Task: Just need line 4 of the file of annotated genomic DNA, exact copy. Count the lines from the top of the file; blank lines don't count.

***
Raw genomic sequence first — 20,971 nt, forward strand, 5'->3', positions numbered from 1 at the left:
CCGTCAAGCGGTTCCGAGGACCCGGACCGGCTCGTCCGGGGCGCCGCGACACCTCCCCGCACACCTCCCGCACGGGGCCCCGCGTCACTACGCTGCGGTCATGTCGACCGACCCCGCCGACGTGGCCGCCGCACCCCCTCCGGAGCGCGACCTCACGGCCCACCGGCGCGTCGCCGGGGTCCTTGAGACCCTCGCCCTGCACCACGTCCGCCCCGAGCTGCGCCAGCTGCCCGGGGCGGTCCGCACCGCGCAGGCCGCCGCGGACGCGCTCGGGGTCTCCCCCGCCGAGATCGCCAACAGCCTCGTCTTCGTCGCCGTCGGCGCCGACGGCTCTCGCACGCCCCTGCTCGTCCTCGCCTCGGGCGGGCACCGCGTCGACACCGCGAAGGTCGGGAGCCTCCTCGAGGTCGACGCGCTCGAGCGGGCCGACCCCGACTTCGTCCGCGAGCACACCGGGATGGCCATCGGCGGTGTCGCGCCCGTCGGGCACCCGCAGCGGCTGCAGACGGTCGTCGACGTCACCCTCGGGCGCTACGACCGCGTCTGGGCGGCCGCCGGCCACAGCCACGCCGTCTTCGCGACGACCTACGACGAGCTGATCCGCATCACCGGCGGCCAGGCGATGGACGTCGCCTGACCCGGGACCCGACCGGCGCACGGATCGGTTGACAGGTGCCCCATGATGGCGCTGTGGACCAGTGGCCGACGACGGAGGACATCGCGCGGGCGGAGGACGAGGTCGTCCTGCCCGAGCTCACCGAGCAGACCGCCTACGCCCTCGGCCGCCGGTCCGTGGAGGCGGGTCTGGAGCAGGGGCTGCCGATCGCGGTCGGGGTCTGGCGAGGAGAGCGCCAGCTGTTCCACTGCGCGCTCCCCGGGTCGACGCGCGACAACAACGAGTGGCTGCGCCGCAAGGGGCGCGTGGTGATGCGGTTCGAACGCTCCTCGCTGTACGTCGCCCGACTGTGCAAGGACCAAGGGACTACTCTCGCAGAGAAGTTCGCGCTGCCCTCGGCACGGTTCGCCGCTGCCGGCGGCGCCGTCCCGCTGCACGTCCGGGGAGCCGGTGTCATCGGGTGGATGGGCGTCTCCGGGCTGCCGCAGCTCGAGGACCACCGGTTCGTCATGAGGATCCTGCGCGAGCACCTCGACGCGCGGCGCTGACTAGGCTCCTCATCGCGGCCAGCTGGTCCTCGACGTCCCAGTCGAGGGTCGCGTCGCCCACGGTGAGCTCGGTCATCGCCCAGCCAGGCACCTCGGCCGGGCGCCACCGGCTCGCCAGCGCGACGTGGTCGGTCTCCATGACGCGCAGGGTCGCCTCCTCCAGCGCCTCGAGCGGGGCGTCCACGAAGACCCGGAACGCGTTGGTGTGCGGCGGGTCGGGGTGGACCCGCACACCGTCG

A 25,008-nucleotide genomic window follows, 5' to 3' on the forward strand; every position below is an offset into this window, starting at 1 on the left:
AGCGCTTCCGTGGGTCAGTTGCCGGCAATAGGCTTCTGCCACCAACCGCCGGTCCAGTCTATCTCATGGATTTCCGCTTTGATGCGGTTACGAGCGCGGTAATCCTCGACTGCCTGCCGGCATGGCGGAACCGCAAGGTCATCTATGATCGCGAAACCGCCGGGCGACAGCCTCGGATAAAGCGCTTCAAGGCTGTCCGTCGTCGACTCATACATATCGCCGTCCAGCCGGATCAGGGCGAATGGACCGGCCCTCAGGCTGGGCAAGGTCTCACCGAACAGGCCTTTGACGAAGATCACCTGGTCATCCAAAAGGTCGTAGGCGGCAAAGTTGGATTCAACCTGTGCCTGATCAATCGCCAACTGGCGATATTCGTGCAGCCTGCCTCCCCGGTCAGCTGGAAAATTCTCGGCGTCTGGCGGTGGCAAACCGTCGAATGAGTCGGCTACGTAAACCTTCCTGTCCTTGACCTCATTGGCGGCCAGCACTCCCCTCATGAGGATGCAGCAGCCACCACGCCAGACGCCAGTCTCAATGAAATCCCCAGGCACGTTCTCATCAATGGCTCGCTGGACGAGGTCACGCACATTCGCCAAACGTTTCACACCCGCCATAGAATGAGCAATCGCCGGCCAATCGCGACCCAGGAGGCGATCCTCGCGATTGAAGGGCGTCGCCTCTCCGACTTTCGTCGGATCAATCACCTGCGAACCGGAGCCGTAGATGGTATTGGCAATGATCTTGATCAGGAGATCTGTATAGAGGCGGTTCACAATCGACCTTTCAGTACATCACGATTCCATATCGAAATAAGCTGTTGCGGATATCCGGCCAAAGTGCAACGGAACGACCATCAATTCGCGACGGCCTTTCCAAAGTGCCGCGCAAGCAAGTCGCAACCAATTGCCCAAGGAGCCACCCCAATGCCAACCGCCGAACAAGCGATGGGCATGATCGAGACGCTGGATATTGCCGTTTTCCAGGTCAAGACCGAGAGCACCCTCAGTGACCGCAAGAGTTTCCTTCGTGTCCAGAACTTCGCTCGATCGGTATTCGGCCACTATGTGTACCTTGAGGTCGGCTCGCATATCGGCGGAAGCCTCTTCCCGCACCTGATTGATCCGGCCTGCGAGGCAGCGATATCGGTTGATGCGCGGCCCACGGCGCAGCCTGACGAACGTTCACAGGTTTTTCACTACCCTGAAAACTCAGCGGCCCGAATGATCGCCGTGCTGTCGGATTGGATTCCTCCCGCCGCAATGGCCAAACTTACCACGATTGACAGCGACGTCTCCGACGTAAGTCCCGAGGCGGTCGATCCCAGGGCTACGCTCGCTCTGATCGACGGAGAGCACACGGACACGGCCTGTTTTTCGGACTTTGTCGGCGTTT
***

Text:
AGCGCTTCCGTGGGTCAGTTGCCGGCAATAGGCTTCTGCCACCAACCGCCGGTCCAGTCTATCTCATGGATTTCCGCTTTGATGCGGTTACGAGCGCGGTAATCCTCGACTGCCTGCCGGCATGGCGGAACCGCAAGGTCATCTATGATCGCGAAACCGCCGGGCGACAGCCTCGGATAAAGCGCTTCAAGGCTGTCCGTCGTCGACTCATACATATCGCCGTCCAGCCGGATCAGGGCGAATGGACCGGCCCTCAGGCTGGGCAAGGTCTCACCGAACAGGCCTTTGACGAAGATCACCTGGTCATCCAAAAGGTCGTAGGCGGCAAAGTTGGATTCAACCTGTGCCTGATCAATCGCCAACTGGCGATATTCGTGCAGCCTGCCTCCCCGGTCAGCTGGAAAATTCTCGGCGTCTGGCGGTGGCAAACCGTCGAATGAGTCGGCTACGTAAACCTTCCTGTCCTTGACCTCATTGGCGGCCAGCACTCCCCTCATGAGGATGCAGCAGCCACCACGCCAGACGCCAGTCTCAATGAAATCCCCAGGCACGTTCTCATCAATGGCTCGCTGGACGAGGTCACGCACATTCGCCAAACGTTTCACACCCGCCATAGAATGAGCAATCGCCGGCCAATCGCGACCCAGGAGGCGATCCTCGCGATTGAAGGGCGTCGCCTCTCCGACTTTCGTCGGATCAATCACCTGCGAACCGGAGCCGTAGATGGTATTGGCAATGATCTTGATCAGGAGATCTGTATAGAGGCGGTTCACAATCGACCTTTCAGTACATCACGATTCCATATCGAAATAAGCTGTTGCGGATATCCGGCCAAAGTGCAACGGAACGACCATCAATTCGCGACGGCCTTTCCAAAGTGCCGCGCAAGCAAGTCGCAACCAATTGCCCAAGGAGCCACCCCAATGCCAACCGCCGAACAAGCGATGGGCATGATCGAGACGCTGGATATTGCCGTTTTCCAGGTCAAGACCGAGAGCACCCTCAGTGACCGCAAGAGTTTCCTTCGTGTCCAGAACTTCGCTCGATCGGTATTCGGCCACTATGTGTACCTTGAGGTCGGCTCGCATATCGGCGGAAGCCTCTTCCCGCACCTGATTGATCCGGCCTGCGAGGCAGCGATATCGGTTGATGCGCGGCCCACGGCGCAGCCTGACGAACGTTCACAGGTTTTTCACTACCCTGAAAACTCAGCGGCCCGAATGATCGCCGTGCTGTCGGATTGGATTCCTCCCGCCGCAATGGCCAAACTTACCACGATTGACAGCGACGTCTCCGACGTAAGTCCCGAGGCGGTCGATCCCAGGGCTACGCTCGCTCTGATCGACGGAGAGCACACGGACACGGCCTGTTTTTCGGACTTTGTCGGCGTTT